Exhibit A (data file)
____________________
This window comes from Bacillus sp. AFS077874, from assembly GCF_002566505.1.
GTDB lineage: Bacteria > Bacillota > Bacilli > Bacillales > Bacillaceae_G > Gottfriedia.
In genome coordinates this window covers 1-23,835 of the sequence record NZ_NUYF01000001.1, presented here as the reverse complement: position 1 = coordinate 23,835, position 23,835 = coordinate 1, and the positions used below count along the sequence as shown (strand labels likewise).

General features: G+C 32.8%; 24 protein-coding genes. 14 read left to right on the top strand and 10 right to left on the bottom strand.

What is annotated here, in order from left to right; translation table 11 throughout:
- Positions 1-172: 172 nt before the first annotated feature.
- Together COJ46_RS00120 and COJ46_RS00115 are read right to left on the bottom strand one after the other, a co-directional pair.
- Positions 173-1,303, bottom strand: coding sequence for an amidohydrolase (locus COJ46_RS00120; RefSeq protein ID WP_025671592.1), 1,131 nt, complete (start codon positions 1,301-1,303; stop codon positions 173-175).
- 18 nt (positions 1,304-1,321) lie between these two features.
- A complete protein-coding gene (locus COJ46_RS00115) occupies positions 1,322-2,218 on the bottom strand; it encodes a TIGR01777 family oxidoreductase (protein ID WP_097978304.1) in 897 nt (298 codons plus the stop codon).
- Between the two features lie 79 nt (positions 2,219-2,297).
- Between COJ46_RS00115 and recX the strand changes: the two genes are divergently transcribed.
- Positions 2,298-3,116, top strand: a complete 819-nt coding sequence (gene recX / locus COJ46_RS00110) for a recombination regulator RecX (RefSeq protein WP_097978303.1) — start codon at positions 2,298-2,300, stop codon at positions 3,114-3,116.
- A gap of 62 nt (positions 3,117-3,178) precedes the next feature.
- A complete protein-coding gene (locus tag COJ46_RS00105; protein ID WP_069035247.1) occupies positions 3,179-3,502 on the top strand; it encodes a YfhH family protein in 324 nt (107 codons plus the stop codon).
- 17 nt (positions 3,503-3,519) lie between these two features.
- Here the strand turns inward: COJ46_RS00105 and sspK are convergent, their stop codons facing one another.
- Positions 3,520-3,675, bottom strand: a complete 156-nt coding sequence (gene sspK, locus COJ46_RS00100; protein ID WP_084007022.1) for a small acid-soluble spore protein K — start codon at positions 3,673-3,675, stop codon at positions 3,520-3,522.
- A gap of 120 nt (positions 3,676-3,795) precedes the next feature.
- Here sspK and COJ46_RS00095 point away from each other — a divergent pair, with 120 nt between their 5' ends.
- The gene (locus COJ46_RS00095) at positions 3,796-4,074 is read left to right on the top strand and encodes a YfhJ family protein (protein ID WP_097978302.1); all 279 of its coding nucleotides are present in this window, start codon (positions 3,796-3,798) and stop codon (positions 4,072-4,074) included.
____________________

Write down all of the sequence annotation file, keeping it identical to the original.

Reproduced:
This window comes from Bacillus sp. AFS077874, from assembly GCF_002566505.1.
GTDB lineage: Bacteria > Bacillota > Bacilli > Bacillales > Bacillaceae_G > Gottfriedia.
In genome coordinates this window covers 1-23,835 of the sequence record NZ_NUYF01000001.1, presented here as the reverse complement: position 1 = coordinate 23,835, position 23,835 = coordinate 1, and the positions used below count along the sequence as shown (strand labels likewise).

General features: G+C 32.8%; 24 protein-coding genes. 14 read left to right on the top strand and 10 right to left on the bottom strand.

What is annotated here, in order from left to right; translation table 11 throughout:
- Positions 1-172: 172 nt before the first annotated feature.
- Together COJ46_RS00120 and COJ46_RS00115 are read right to left on the bottom strand one after the other, a co-directional pair.
- Positions 173-1,303, bottom strand: coding sequence for an amidohydrolase (locus COJ46_RS00120; RefSeq protein ID WP_025671592.1), 1,131 nt, complete (start codon positions 1,301-1,303; stop codon positions 173-175).
- 18 nt (positions 1,304-1,321) lie between these two features.
- A complete protein-coding gene (locus COJ46_RS00115) occupies positions 1,322-2,218 on the bottom strand; it encodes a TIGR01777 family oxidoreductase (protein ID WP_097978304.1) in 897 nt (298 codons plus the stop codon).
- Between the two features lie 79 nt (positions 2,219-2,297).
- Between COJ46_RS00115 and recX the strand changes: the two genes are divergently transcribed.
- Positions 2,298-3,116, top strand: a complete 819-nt coding sequence (gene recX / locus COJ46_RS00110) for a recombination regulator RecX (RefSeq protein WP_097978303.1) — start codon at positions 2,298-2,300, stop codon at positions 3,114-3,116.
- A gap of 62 nt (positions 3,117-3,178) precedes the next feature.
- A complete protein-coding gene (locus tag COJ46_RS00105; protein ID WP_069035247.1) occupies positions 3,179-3,502 on the top strand; it encodes a YfhH family protein in 324 nt (107 codons plus the stop codon).
- 17 nt (positions 3,503-3,519) lie between these two features.
- Here the strand turns inward: COJ46_RS00105 and sspK are convergent, their stop codons facing one another.
- Positions 3,520-3,675, bottom strand: a complete 156-nt coding sequence (gene sspK, locus COJ46_RS00100; protein ID WP_084007022.1) for a small acid-soluble spore protein K — start codon at positions 3,673-3,675, stop codon at positions 3,520-3,522.
- A gap of 120 nt (positions 3,676-3,795) precedes the next feature.
- Here sspK and COJ46_RS00095 point away from each other — a divergent pair, with 120 nt between their 5' ends.
- The gene (locus COJ46_RS00095) at positions 3,796-4,074 is read left to right on the top strand and encodes a YfhJ family protein (protein ID WP_097978302.1); all 279 of its coding nucleotides are present in this window, start codon (positions 3,796-3,798) and stop codon (positions 4,072-4,074) included.